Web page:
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Birds of DLSU-D

September 7, 2014 | By Environmental Resource Management Center

Birds of DLSU-D

Researchers at De La Salle University-Dasmariñas have recently discovered a 65 percent increase in the number of bird species found within campus, as testament to the University’s efforts to conserve and protect its biodiversity.

In a study conducted by DLSU-D researchers Marlon Pareja, Lionelle Uytico, Niñokay Beceril, Maria Jessica Delos Reyes, Leonora Nares, Jackie Lou Wenceslao, and Josephine Rodelas, the team found a total of 34 species of birds comprising of eight Philippine endemic species, four migratory species and 22 new recorded bird species within the sampling area. This brings the total number of species to 34 compared to 2010 data identifying only 10 species on campus.

Aside from the marked increase in the population, rare species were also found within the University, such as the Vulnerable Java sparrow (Lonchura oryzivora), listed as threatened under IUCN Red List of Threatened Species in 2015, along with forest and forest edge species such as as the Striped flowerpecker (Dicaeum aeruginosum), Yellowish white-eye (Zosterops nigrorum), Philippine Scoops-Owl (Otus megalotis) and Copper-smith barbet (Megalaima haemacephala).

The study, conducted in partnership with Biodiversity and Watersheds Center for Sustainable Development (BRAVE) Inc., sought to assess the birds profile and identify key areas for conservation.

DLSU-D as a Bird Sanctuary

According to chief researcher Marlon Pareja, the former director of the Environmental Resource Management Center of DLSU-D, one of the opportunities they are eyeing is the development of the University as a haven for bird watchers and a potential ecotourism site.

Actually that’s one of the major purpose when we conducted the study. We submitted this report to the DENR because we want to be recognized as a bird sanctuary. If you become a bird sanctuary, it means that we have a conscious effort to take care of their habitat,” Pareja said.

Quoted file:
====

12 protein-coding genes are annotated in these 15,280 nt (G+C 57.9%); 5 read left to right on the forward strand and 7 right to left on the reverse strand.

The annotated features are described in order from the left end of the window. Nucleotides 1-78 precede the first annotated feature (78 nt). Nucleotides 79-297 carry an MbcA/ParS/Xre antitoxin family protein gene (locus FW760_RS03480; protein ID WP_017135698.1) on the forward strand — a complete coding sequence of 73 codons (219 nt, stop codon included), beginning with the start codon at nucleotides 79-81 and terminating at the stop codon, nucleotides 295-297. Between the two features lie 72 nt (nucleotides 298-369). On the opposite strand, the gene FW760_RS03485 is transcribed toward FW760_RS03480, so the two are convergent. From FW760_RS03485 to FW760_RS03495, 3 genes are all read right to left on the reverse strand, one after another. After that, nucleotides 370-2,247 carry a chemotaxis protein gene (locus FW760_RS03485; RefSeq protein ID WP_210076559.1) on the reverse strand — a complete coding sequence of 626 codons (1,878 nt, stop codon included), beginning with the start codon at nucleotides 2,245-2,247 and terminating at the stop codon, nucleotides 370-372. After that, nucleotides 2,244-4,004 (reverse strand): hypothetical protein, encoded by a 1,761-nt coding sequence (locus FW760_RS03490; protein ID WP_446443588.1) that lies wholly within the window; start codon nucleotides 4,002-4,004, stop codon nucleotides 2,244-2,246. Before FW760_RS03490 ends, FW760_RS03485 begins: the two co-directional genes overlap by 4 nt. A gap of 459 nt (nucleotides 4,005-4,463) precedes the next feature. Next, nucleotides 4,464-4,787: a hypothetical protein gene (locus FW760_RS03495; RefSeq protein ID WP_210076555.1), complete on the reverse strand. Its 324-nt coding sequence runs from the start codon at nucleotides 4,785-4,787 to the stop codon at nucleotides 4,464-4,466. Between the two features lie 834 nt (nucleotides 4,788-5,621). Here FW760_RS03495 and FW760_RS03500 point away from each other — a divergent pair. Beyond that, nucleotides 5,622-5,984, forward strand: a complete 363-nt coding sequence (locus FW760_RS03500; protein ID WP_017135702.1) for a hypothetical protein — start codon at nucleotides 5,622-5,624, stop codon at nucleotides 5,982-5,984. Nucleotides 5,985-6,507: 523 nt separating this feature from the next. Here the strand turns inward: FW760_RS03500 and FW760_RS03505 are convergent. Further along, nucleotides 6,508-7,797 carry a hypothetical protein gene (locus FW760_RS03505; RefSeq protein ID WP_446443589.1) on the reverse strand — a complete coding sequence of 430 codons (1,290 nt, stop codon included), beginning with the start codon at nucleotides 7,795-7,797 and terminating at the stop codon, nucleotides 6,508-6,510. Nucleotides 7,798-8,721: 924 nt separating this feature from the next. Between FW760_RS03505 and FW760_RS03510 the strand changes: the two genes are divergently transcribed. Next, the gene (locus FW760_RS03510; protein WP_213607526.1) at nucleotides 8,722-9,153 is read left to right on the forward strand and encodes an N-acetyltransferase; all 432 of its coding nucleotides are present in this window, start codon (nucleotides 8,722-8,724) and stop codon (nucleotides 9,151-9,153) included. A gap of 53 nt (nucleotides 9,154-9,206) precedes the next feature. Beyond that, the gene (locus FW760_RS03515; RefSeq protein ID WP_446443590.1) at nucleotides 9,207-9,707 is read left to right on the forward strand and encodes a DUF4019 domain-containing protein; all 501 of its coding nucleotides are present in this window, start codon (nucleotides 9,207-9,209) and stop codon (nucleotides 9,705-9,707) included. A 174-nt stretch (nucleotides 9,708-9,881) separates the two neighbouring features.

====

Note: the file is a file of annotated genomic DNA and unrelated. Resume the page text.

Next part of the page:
He further explained that taking care of the birds is not only exclusive to the bird population, but extends to the entire habitat. “You have to take care of the ecosystem. You cannot simply cut down trees . We do not put birds in cages and we simply let them roam free and take care of their homes,” he further explained.

Based on the current practice, DLSU-D maintain s its 1,396 resident trees only by trimming to ensure that chemicals and pesticides do not contaminate the fruits that are being consumed by the University’s avian population.

“I’m saying this as a researcher, the most important outcome of this study is that it highlights the need to protect their (birds’) habitat and protecting their habitat would entail sustainable development of the school,” he said.

Technology and the Environment

Technology played an important role in the study. In particular, two applications were used to record observations and compile the data which can even be used to mobilize the Lasallian community in further research.

The study made use of SMART and and CyberTracker app. The CyberTracker created a mobile application to collect data with photographs of birds including audio of their calls as well as the location or coordinates. The observations were then transferred to the SMART software for reporting by tables, graphs and maps.

According to Pareja, the SMART app was a free app that was customized for the study so it is not impossible to use this method to involve students and faculty to report and record sightings in the future through this method.

Resident, Endemic and Rare Birds

Scientific Name Common Name
Butorides striatus Little heron
Ardea albus/Egretta alba Great egret
Egretta garzetta Little egret
Amaurornis phoenicurus White-breasted waterhen
Geopelia striata Zebra dove
Streptopelia tranquebarica Red turtle-dove
Otus megalotis Philippine scoops-owl
Collocalia esculenta Glossy swiftlet
Todiramphus chloris White-collared kingfisher
Merops viridis Blue-throated bee-eater
Psilopogon haemacephalus Copper-smith barbet
Picoides maculatus Philippine pygmy woodpecker
Hirundo tahitica Pacific swallow
Pycnonotus goiavier Yellow-vented bulbul
Oriolus chinensis Black-naped oriole
Corvus macrorhynchos Large billed-crow
Copsychus saularis Oriental magpie-robin
Copsychus luzoniensis White-browed shama
Gerygone sulphurea Golden-bellied flyeater
Rhipidura nigritorquis Pied fantail
Lanius cristatus Brown shrike
Lanius schach Long-tailed shrike
Acridotheres cristatellus Crested myna
Cinnyris jugularis Olive-backed sunbird
Dicaeum aeruginosum Striped flowerpecker
Dicaeum austral Red-kelled flowerpecker
Dicaeum pygmaeum Pygmy flowerpecker
Zosterops nigrorum Yellowish white-eye
Zosterops meyeni Lowland white-eye
Passer montanus Eurasian tree sparrow
Lonchura oryzivora Java sparrow
Lonchura atricapilla Chestnut munia
Lalage nigra Pied triller
Cacomantis variolosus Brush cuckoo
Legend

Italic: Endemic

Italic/ Bold: Vulnerable (based on IUCN status)